Read all about my journey from wrong to right diagnosis on my blog
My health blog has been honored several times over the years as a top Parkinson’s blog. Parkinson’s was my first movement disorder diagnosis. That diagnosis came after years of going to doctors and basically being told my problems were all in my head. Then, when I began to jerk uncontrollably, my diagnosis changed to Essential Myoclonus. But after about a year I stopped jerking and became so weak I could hardly walk. After my doctors ordered all kinds tests, and I took lots of medicines that did not work or made me worse, I was finally diagnosed with Mitochondrial Myopathy.
Mitochondrial Diseases are cellular diseases that are actually hereditary. They can’t be “caught”. These diseases are passed down through the mother’s side of the family. Only the females can pass this type of disease along. Males can suffer with symptoms, but they can’t pass it along to their children.
Early Onset MITO
When the inherited mitochondrial damage is severe, the life expectancy of babies and children is limited. And the disease can present in all kinds of cells and tissues. It depends on where the damaged mitochondria from the mother end up in tissues, as the cells split during the very beginnings of the baby.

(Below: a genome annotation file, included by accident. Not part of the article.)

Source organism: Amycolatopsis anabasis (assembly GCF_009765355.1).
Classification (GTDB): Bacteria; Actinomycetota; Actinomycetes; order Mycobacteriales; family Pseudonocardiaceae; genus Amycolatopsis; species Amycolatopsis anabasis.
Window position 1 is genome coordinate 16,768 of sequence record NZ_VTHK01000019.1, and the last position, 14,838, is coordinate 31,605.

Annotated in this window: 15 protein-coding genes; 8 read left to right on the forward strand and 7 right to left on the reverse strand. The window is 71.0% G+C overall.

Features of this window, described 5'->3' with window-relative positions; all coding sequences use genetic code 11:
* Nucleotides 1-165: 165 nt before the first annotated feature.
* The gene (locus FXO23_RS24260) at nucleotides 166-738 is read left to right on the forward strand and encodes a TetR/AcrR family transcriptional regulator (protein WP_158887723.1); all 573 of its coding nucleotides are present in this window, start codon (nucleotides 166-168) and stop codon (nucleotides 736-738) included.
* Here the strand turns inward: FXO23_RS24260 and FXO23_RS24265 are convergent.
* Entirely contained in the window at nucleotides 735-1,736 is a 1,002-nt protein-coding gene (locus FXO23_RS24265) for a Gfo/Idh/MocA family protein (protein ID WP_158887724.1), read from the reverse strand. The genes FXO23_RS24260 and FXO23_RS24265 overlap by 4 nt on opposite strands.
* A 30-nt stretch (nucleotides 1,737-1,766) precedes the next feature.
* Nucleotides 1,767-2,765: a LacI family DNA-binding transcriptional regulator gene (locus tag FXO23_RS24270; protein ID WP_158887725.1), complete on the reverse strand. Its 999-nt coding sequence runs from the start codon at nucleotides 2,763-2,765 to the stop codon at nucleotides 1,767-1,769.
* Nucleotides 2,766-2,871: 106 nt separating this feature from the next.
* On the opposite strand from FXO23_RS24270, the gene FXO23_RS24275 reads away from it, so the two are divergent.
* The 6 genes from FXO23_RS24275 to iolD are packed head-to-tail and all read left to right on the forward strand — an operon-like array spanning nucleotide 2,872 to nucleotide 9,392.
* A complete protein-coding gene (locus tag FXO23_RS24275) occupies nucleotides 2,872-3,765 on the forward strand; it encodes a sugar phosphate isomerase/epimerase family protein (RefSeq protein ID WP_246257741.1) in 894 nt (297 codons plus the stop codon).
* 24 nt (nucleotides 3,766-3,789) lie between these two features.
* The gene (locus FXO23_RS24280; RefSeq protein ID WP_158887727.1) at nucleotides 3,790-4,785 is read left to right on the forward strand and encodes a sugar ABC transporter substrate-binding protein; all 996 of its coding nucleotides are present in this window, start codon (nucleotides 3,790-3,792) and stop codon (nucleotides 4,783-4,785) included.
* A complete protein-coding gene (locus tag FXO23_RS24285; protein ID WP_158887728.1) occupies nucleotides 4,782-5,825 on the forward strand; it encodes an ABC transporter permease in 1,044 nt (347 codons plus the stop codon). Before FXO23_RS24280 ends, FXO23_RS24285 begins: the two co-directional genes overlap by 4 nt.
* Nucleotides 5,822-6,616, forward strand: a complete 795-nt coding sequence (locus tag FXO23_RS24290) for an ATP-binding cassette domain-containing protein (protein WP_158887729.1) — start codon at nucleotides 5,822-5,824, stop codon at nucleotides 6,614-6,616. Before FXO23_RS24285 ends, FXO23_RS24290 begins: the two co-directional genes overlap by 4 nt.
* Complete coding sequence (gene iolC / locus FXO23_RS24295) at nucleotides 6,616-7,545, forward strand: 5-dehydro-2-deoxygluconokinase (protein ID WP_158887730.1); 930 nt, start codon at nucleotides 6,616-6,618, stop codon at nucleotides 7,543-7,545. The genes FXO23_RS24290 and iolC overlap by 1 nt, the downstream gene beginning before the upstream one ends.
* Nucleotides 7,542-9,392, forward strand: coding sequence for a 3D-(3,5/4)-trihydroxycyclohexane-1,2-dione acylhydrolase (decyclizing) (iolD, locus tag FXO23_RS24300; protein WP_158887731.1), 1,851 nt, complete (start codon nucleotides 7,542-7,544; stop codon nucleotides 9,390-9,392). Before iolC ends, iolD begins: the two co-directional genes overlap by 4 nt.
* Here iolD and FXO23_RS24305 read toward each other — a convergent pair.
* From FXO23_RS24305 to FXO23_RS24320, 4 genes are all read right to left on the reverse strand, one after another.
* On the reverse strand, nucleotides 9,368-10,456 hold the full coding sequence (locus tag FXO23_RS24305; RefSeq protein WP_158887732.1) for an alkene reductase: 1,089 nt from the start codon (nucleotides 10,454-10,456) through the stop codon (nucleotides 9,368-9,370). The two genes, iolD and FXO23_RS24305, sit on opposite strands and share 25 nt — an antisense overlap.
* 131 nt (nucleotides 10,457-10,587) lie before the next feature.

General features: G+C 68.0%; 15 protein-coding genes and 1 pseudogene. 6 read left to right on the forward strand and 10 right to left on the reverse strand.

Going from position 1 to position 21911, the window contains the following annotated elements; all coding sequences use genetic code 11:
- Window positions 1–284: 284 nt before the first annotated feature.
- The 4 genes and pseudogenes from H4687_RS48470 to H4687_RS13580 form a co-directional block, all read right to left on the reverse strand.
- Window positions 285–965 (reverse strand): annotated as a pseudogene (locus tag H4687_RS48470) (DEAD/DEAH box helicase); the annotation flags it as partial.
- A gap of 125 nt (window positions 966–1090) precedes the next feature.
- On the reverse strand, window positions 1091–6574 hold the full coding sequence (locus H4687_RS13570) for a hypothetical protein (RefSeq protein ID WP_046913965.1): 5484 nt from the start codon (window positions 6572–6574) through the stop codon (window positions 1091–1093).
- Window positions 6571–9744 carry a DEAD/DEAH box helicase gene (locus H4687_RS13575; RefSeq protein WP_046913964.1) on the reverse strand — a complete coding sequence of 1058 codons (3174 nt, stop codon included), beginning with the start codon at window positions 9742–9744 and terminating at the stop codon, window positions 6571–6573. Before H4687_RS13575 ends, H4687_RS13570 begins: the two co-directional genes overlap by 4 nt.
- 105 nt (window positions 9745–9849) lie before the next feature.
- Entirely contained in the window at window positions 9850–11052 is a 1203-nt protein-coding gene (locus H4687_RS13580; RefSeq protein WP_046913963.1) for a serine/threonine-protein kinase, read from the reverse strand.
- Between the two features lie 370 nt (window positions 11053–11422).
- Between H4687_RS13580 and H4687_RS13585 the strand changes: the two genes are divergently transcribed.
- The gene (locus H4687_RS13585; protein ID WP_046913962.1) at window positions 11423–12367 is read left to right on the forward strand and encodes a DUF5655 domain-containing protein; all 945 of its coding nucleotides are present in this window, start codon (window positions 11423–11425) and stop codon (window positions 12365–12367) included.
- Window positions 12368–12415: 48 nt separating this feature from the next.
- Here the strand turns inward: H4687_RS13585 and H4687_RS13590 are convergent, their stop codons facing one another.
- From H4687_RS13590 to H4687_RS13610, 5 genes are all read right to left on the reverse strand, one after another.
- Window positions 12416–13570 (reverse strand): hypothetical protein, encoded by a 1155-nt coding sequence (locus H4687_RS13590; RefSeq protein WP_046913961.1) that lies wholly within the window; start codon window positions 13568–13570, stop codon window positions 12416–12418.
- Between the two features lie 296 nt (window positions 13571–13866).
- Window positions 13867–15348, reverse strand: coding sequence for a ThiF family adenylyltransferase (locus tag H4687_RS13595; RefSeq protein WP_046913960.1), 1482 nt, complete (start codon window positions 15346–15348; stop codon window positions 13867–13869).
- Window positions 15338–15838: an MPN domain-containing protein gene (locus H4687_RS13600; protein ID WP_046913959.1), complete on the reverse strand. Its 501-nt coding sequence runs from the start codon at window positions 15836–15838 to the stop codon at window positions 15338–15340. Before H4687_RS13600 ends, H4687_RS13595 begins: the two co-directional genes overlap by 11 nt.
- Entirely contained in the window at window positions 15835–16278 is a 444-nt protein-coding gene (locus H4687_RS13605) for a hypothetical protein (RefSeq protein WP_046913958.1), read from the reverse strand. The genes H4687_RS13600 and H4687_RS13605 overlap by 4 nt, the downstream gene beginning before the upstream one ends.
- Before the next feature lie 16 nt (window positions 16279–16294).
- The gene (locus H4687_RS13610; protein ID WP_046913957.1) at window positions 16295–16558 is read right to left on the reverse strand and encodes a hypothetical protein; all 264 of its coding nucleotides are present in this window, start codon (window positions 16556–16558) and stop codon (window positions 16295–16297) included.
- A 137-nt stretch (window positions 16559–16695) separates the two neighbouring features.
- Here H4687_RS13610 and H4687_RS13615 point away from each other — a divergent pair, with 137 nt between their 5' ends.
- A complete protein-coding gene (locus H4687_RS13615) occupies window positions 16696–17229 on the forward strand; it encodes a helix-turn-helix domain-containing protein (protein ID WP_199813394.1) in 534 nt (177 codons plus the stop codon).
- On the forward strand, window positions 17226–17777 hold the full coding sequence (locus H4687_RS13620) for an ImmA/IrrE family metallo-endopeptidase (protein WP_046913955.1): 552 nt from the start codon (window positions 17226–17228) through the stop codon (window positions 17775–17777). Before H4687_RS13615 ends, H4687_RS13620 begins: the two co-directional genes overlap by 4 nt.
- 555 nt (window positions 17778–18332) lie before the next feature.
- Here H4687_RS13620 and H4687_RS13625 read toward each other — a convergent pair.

Adult Onset MITO
I’m one of the lucky ones. My symptoms didn’t affect my quality of life until I was older. All adults have had a lifetime of exposure to toxins from foods, the environment, and even from medicines. This damages more and more mitochondria over time. That’s part of why we age. But I was born with some already damaged mitochondria in my cells. So over time, mysterious symptoms began to appear, as more and more mitochondria were damaged. Those damages occurred just by living a fairly normal lifestyle.
Living Energizer Bunnies
The mitochondria of the cells create the energy the different parts of the body need to function. That’s why the most obvious symptoms I have are caused by poor energy production. My symptoms show up as digestive problems, trouble staying warm, fatigue, and muscle problems.
In my Day by Day with a Movement Disorder blog I journal about the emotional and physical issues I’ve dealt with over the years. I originally started this blog because I so desperately needed to hear from other people dealing with similar problems. But I found very few people writing about anything similar to my problems way back then. So, I wrote not only for myself, but for others who might benefit from reading about my journey.